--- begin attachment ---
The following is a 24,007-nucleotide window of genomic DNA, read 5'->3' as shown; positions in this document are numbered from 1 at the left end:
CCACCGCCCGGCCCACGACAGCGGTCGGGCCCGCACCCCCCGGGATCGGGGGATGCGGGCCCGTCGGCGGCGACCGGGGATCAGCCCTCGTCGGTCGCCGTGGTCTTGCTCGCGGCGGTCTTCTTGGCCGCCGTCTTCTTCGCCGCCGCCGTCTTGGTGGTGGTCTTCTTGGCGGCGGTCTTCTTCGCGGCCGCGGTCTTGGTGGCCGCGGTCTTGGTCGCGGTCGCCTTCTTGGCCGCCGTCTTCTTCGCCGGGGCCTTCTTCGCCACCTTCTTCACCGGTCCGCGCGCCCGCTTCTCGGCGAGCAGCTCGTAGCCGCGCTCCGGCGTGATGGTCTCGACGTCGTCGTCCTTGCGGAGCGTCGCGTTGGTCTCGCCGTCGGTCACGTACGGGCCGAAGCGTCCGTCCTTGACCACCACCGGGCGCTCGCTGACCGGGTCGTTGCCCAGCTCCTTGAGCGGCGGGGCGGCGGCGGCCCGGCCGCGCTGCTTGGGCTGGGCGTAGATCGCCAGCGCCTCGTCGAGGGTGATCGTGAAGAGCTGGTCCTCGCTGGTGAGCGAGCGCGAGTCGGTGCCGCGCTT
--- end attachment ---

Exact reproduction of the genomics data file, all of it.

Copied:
The following is a 24,007-nucleotide window of genomic DNA, read 5'->3' as shown; positions in this document are numbered from 1 at the left end:
CCACCGCCCGGCCCACGACAGCGGTCGGGCCCGCACCCCCCGGGATCGGGGGATGCGGGCCCGTCGGCGGCGACCGGGGATCAGCCCTCGTCGGTCGCCGTGGTCTTGCTCGCGGCGGTCTTCTTGGCCGCCGTCTTCTTCGCCGCCGCCGTCTTGGTGGTGGTCTTCTTGGCGGCGGTCTTCTTCGCGGCCGCGGTCTTGGTGGCCGCGGTCTTGGTCGCGGTCGCCTTCTTGGCCGCCGTCTTCTTCGCCGGGGCCTTCTTCGCCACCTTCTTCACCGGTCCGCGCGCCCGCTTCTCGGCGAGCAGCTCGTAGCCGCGCTCCGGCGTGATGGTCTCGACGTCGTCGTCCTTGCGGAGCGTCGCGTTGGTCTCGCCGTCGGTCACGTACGGGCCGAAGCGTCCGTCCTTGACCACCACCGGGCGCTCGCTGACCGGGTCGTTGCCCAGCTCCTTGAGCGGCGGGGCGGCGGCGGCCCGGCCGCGCTGCTTGGGCTGGGCGTAGATCGCCAGCGCCTCGTCGAGGGTGATCGTGAAGAGCTGGTCCTCGCTGGTGAGCGAGCGCGAGTCGGTGCCGCGCTT